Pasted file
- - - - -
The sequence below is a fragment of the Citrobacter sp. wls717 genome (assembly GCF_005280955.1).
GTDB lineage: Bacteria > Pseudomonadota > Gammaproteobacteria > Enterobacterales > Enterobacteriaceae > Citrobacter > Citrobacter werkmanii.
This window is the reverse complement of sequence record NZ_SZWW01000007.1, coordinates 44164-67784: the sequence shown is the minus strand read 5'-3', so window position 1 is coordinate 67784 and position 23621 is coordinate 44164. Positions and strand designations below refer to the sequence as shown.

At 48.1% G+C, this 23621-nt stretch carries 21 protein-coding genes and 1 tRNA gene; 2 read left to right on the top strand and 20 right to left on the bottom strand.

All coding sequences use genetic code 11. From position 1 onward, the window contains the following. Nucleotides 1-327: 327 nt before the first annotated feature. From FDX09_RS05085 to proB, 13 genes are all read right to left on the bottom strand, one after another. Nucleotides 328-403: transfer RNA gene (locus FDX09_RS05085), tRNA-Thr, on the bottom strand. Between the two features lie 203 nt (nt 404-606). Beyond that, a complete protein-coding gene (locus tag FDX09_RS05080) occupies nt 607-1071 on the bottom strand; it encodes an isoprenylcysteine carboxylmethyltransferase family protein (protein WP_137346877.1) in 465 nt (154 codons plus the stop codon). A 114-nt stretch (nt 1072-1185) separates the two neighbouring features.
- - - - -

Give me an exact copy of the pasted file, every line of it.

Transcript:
The sequence below is a fragment of the Citrobacter sp. wls717 genome (assembly GCF_005280955.1).
GTDB lineage: Bacteria > Pseudomonadota > Gammaproteobacteria > Enterobacterales > Enterobacteriaceae > Citrobacter > Citrobacter werkmanii.
This window is the reverse complement of sequence record NZ_SZWW01000007.1, coordinates 44164-67784: the sequence shown is the minus strand read 5'-3', so window position 1 is coordinate 67784 and position 23621 is coordinate 44164. Positions and strand designations below refer to the sequence as shown.

At 48.1% G+C, this 23621-nt stretch carries 21 protein-coding genes and 1 tRNA gene; 2 read left to right on the top strand and 20 right to left on the bottom strand.

All coding sequences use genetic code 11. From position 1 onward, the window contains the following. Nucleotides 1-327: 327 nt before the first annotated feature. From FDX09_RS05085 to proB, 13 genes are all read right to left on the bottom strand, one after another. Nucleotides 328-403: transfer RNA gene (locus FDX09_RS05085), tRNA-Thr, on the bottom strand. Between the two features lie 203 nt (nt 404-606). Beyond that, a complete protein-coding gene (locus tag FDX09_RS05080) occupies nt 607-1071 on the bottom strand; it encodes an isoprenylcysteine carboxylmethyltransferase family protein (protein WP_137346877.1) in 465 nt (154 codons plus the stop codon). A 114-nt stretch (nt 1072-1185) separates the two neighbouring features.